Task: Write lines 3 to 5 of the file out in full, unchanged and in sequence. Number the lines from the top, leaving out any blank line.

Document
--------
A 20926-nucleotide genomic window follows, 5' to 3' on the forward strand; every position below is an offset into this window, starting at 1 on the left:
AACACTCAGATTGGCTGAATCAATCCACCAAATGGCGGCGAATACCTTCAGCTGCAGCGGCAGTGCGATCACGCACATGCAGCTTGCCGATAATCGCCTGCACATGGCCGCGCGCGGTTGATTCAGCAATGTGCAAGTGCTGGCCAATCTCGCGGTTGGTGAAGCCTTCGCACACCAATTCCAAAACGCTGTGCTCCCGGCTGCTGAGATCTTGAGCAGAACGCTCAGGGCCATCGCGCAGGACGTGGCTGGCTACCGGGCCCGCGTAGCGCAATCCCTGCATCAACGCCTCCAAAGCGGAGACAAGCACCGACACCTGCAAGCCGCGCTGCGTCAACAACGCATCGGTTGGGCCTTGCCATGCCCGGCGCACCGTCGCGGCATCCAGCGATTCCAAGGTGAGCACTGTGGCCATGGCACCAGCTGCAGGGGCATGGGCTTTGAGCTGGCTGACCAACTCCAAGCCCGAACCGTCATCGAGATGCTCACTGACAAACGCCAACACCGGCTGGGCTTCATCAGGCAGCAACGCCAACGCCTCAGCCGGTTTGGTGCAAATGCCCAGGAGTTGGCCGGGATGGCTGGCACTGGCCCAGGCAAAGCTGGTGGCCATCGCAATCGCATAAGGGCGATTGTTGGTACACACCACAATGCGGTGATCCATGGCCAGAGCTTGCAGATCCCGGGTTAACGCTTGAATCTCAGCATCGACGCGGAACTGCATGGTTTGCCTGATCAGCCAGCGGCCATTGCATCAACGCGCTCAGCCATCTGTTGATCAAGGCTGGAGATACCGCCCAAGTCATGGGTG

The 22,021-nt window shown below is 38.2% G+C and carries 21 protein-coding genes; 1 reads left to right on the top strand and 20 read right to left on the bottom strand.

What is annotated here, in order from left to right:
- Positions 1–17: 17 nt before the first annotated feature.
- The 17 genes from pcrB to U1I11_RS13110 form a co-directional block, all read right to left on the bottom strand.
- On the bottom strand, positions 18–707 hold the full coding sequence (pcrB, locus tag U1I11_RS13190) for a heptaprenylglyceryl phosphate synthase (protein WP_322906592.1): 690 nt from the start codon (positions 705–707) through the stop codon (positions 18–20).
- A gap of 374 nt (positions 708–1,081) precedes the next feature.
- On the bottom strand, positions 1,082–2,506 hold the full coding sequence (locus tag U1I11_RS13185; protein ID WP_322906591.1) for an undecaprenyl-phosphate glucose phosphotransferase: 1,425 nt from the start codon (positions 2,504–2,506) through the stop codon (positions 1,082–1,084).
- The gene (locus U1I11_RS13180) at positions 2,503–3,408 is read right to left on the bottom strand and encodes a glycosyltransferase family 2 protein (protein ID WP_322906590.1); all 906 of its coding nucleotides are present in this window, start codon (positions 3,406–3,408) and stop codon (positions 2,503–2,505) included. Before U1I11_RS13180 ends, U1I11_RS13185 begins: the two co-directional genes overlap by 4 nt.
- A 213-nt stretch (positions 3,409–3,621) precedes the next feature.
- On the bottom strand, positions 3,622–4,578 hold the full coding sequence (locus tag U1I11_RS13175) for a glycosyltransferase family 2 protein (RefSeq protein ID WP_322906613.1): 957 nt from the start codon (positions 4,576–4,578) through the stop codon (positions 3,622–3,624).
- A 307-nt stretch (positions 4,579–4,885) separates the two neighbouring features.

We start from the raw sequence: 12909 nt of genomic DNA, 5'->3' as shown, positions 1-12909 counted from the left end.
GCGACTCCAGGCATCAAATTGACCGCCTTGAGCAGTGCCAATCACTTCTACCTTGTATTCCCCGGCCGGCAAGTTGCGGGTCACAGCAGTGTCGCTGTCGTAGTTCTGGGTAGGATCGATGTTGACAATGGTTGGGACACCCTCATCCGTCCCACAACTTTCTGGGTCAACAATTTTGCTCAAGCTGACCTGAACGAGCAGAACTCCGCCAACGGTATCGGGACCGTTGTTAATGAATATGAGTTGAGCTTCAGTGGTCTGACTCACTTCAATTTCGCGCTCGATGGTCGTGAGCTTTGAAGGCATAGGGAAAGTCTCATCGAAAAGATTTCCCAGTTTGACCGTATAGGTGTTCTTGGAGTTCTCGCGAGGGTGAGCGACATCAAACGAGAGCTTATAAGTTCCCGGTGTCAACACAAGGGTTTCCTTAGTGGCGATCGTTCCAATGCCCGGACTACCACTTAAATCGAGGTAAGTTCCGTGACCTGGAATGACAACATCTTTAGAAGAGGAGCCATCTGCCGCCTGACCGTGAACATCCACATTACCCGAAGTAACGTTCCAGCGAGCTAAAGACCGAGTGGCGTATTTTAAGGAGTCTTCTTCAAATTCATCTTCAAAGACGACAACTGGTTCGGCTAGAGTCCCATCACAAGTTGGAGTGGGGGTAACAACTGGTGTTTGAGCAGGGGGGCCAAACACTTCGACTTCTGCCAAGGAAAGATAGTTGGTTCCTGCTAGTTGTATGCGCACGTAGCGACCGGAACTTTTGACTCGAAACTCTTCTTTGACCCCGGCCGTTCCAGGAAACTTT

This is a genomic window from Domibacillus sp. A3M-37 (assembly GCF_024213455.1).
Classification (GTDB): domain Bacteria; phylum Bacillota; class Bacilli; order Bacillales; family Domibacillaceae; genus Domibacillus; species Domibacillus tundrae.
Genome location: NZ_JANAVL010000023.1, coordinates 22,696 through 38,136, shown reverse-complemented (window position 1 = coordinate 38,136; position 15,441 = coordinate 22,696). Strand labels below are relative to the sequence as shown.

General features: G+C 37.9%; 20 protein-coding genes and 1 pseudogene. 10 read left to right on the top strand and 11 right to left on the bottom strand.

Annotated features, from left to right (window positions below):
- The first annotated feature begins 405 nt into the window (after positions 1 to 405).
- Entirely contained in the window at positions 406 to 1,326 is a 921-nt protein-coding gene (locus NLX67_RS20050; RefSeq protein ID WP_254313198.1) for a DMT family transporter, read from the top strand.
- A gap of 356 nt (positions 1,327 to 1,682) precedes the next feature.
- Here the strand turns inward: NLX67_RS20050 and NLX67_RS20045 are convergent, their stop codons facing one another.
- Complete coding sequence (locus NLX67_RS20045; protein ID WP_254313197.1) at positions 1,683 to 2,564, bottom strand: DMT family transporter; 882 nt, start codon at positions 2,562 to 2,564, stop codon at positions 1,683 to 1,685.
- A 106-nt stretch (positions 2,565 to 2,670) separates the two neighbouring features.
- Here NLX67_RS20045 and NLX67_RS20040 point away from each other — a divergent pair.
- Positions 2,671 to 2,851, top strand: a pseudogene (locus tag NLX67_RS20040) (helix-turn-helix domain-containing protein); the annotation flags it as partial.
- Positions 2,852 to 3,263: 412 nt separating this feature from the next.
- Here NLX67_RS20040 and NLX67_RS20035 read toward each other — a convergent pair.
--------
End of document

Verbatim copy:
The 22,021-nt window shown below is 38.2% G+C and carries 21 protein-coding genes; 1 reads left to right on the top strand and 20 read right to left on the bottom strand.

What is annotated here, in order from left to right:
- Positions 1–17: 17 nt before the first annotated feature.